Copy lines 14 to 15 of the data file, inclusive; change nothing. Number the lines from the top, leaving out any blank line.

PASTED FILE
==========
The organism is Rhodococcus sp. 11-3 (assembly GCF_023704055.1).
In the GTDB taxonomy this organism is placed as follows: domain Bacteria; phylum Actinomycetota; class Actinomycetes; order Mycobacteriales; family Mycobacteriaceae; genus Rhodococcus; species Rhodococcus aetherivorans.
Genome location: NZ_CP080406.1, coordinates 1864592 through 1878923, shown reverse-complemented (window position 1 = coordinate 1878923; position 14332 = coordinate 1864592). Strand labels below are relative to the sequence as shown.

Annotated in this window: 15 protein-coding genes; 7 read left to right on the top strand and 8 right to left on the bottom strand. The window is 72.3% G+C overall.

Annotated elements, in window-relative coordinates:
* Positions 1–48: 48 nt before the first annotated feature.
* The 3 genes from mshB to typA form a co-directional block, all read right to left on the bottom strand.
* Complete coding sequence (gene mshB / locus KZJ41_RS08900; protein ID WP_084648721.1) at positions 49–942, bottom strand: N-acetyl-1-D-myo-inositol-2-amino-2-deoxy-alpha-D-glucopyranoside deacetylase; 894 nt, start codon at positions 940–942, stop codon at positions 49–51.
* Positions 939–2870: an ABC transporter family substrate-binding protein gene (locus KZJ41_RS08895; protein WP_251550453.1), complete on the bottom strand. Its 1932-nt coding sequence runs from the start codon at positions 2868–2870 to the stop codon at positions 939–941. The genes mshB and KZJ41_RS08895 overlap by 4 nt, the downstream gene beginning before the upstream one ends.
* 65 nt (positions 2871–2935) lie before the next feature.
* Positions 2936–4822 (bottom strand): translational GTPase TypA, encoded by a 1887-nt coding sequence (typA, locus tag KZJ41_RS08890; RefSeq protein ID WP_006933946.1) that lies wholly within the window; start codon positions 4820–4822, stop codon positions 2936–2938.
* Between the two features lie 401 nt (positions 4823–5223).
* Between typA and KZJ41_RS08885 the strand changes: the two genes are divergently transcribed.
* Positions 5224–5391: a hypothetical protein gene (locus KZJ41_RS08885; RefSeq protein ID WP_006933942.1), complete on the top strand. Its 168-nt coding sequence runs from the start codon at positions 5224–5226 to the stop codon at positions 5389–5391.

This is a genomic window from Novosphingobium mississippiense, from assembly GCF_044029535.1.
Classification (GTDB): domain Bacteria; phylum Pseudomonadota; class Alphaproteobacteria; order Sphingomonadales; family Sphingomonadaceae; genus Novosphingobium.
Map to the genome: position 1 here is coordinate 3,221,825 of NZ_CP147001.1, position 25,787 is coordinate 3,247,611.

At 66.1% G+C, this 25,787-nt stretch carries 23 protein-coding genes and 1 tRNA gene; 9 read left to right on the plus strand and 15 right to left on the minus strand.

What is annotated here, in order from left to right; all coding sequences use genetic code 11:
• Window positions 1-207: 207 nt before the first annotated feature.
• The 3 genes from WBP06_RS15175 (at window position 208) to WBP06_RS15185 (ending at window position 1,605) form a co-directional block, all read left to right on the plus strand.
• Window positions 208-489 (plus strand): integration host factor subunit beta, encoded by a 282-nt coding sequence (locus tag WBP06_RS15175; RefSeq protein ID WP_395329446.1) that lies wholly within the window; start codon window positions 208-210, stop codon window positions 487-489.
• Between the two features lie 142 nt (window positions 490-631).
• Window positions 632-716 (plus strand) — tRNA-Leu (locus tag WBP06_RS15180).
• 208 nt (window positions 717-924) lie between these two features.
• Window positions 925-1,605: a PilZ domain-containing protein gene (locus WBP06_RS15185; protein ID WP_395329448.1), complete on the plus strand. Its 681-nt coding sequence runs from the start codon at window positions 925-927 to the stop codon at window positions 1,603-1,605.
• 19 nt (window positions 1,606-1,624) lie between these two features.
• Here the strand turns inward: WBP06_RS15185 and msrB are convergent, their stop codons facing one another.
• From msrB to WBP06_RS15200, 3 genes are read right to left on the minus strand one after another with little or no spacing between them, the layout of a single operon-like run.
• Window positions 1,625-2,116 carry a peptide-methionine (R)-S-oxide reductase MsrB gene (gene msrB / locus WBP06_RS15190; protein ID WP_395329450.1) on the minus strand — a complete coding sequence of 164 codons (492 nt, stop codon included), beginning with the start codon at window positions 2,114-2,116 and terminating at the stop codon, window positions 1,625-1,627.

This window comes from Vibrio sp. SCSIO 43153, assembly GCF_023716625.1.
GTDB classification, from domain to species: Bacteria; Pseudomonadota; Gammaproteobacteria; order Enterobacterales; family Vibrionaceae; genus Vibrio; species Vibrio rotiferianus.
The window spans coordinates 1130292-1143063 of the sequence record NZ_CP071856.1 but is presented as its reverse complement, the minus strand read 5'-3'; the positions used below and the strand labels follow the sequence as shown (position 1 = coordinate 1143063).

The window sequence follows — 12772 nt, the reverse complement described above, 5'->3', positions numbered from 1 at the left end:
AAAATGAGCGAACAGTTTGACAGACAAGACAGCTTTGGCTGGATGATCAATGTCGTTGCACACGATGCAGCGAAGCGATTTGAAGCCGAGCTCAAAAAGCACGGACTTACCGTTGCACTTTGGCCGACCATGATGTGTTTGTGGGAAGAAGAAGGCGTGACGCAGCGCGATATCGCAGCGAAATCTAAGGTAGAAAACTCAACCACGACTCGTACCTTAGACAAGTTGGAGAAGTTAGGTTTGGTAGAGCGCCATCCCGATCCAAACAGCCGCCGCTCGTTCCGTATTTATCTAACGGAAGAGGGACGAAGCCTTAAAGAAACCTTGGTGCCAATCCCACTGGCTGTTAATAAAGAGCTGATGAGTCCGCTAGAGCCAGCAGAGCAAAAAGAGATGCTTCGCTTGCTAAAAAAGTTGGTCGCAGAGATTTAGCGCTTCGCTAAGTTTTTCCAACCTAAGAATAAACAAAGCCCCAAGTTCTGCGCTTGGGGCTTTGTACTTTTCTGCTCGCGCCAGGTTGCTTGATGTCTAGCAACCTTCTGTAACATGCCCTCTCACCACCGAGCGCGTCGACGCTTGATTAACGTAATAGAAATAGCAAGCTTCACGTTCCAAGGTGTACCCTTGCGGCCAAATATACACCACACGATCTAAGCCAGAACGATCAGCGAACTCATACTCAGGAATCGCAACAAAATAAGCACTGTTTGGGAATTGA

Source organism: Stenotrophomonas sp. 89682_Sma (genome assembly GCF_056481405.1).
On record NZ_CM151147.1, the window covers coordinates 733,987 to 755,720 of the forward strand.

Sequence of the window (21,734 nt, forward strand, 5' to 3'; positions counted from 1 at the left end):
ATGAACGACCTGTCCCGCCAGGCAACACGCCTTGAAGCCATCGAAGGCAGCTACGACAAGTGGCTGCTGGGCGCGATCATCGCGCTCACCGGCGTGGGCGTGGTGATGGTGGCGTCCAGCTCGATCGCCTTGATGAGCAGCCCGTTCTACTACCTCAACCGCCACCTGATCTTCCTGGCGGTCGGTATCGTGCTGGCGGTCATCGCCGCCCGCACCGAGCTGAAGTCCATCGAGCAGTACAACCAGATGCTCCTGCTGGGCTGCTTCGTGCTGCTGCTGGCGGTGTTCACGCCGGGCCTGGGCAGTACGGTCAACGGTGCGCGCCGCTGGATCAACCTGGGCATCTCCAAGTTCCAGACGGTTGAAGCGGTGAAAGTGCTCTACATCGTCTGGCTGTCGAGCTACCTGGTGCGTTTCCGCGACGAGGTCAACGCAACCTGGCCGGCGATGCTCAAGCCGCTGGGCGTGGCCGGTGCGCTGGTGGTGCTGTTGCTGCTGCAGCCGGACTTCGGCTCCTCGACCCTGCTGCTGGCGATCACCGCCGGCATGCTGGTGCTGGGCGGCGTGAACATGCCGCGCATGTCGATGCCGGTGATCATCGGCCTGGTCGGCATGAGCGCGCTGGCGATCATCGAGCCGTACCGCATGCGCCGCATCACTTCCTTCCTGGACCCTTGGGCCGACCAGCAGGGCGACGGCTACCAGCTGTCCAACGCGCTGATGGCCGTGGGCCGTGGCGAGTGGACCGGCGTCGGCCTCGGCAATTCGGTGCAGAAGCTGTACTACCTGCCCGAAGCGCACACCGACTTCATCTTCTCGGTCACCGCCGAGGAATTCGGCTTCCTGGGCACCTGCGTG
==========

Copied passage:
* Positions 5224–5391: a hypothetical protein gene (locus KZJ41_RS08885; RefSeq protein ID WP_006933942.1), complete on the top strand. Its 168-nt coding sequence runs from the start codon at positions 5224–5226 to the stop codon at positions 5389–5391.

This is a genomic window from Novosphingobium mississippiense, from assembly GCF_044029535.1.